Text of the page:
Norway is the first country in the world to have a pure stealth fighter fleet

Miguel Ortiz Avatar

On January 6, 2021, the Royal Norwegian Air Force announced the retirement of its 44 F-16 Fighting Falcon fourth generation fighter jets. With the country’s adoption of the F-35A Lightning II stealth fighter, Norway is officially the first country in the world to field a fighter fleet entirely composed of fifth generation stealth fighters. “In dense snow drifts on Evenes, the F-35 started today the job of looking after Norwegian airspace,” the RNoAF announced in a press release. “At the same time, the F-16 was thanked for 42 years of service for Norway and NATO.”

Two RNoAF F-35s taxi at Keflavik Air Base, Iceland (NATO)

In 2015, just a few months after the first US Air Force delivery, Norway received its first F-35. It then became the first European nation to activate an F-35 squadron in December 2019. Although Norway is not part of the European Union, it is a major contributor to NATO and its defense mission. The nation maintains a special military relationship with the United States and hosts a growing number of American defense assets.

USAF and RNoAF maintainers service two American F-35s at Orland Air Base, Norway (U.S. Air Force)

The F-16 first entered service in 1978. Since then, it has been a popular multirole and air superiority fighter around the world. Yet, in spite software and hardware upgrades throughout its lifespan, the Falcon has increasingly been considered obsolete against modern fighters being produced by Russia and China. As a result, most major operators are reducing their number of F-16 squadrons and seeking replacements. However, the US Air Force has continued to seek upgrades to keep the F-16 relevant due to delays in the F-35 program.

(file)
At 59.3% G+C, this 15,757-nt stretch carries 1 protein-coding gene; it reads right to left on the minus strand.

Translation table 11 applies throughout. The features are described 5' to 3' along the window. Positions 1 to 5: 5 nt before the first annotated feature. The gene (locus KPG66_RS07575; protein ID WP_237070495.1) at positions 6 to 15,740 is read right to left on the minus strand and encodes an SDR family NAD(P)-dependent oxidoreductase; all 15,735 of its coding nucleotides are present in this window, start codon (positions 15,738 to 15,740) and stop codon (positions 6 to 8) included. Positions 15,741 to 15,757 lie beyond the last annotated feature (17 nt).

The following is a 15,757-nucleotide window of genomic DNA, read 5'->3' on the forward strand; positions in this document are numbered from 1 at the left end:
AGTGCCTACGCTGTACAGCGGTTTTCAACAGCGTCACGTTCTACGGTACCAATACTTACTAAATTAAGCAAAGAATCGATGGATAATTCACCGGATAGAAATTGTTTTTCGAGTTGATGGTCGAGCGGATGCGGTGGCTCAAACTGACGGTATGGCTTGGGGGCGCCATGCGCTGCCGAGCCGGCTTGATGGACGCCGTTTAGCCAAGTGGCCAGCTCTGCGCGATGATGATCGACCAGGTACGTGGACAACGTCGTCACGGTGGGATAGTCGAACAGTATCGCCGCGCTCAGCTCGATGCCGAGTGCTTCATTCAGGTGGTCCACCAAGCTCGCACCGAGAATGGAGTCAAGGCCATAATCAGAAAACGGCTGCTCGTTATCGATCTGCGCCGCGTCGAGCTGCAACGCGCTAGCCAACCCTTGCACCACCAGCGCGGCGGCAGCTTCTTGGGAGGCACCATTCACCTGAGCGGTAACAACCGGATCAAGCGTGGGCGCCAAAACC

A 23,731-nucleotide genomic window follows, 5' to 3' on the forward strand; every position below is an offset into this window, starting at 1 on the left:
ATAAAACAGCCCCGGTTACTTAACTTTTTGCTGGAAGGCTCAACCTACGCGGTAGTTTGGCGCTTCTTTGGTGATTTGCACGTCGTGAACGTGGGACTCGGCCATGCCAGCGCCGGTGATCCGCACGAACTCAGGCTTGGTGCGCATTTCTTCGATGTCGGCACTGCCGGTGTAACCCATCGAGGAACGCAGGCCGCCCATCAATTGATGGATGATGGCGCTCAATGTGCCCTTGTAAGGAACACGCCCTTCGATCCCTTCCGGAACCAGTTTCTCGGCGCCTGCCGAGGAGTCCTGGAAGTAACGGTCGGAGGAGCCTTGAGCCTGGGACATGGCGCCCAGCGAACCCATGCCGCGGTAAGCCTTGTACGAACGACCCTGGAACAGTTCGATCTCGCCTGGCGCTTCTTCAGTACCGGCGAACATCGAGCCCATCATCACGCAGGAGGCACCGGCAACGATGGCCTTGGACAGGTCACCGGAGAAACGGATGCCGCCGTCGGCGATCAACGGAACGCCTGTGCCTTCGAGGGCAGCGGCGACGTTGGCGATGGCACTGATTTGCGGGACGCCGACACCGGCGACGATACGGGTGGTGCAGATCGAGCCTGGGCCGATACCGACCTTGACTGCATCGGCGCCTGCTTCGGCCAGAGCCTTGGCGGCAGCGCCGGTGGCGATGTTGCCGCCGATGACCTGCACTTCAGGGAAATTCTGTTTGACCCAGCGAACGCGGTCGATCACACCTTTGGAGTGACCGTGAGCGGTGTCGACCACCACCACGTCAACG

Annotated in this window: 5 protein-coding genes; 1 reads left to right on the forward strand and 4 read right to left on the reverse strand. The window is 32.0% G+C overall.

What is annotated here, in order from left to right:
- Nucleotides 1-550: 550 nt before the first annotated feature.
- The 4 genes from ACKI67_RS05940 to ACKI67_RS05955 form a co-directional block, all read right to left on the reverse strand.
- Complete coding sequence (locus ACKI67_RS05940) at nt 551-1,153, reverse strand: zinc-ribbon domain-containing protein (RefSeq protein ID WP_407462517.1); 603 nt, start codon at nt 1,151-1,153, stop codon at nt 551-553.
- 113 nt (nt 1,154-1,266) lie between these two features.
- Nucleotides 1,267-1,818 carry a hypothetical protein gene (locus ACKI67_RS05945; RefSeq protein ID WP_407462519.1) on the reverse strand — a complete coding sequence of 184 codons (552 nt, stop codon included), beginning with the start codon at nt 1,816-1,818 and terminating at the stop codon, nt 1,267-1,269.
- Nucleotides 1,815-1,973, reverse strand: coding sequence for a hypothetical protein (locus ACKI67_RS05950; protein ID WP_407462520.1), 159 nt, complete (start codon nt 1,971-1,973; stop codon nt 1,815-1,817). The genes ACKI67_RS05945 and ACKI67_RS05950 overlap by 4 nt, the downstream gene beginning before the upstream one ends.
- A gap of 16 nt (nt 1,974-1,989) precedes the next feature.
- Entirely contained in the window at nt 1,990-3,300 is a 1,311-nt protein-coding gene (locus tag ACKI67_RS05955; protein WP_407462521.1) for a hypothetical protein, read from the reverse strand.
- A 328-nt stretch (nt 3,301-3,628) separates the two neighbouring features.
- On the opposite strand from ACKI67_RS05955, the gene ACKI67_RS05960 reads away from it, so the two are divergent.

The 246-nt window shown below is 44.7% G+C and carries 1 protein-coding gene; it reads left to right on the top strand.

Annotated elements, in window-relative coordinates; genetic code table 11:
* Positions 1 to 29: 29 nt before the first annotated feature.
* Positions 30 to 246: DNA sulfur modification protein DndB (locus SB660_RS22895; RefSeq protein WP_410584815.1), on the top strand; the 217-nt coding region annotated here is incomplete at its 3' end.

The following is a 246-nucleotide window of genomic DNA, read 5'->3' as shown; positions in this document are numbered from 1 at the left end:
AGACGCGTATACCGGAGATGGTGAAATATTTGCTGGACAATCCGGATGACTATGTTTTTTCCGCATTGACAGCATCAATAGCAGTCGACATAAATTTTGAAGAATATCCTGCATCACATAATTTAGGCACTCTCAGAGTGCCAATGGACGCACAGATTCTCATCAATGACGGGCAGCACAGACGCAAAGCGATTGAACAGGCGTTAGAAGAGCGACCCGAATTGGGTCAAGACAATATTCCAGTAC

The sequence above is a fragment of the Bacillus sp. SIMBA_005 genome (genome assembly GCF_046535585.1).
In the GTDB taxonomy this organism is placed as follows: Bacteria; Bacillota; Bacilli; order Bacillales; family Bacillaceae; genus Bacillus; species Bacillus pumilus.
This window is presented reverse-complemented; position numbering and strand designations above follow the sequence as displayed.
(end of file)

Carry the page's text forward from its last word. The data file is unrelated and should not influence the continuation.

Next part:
RNoAF pilot Lt Col. Parzych flies an F-35 over Fort Worth, Texas (Lockheed Martin)

Although it has already seen combat, the F-35 is still limited to a basic initial operating capability. While the aircraft is expected to form the backbone of NATO’s fighter defense, it will be years before the F-35 is ready for high intensity operations. Performance, maintenance, and other operational issues have forced the Pentagon to delay certifying the F-35 for full-scale production.

Norway has placed great faith in the future development of the F-35 (Norwegian Armed Forces)

For these reasons, NATO will still be reliant on other nations with established fighter aircraft like the Eurofighter Typhoon and the Dassault Rafale. Meanwhile, potential adversary fifth generation fighters like China’s J-20 and Russia’s Su-75 continue to keep NATO and other western allies on their toes.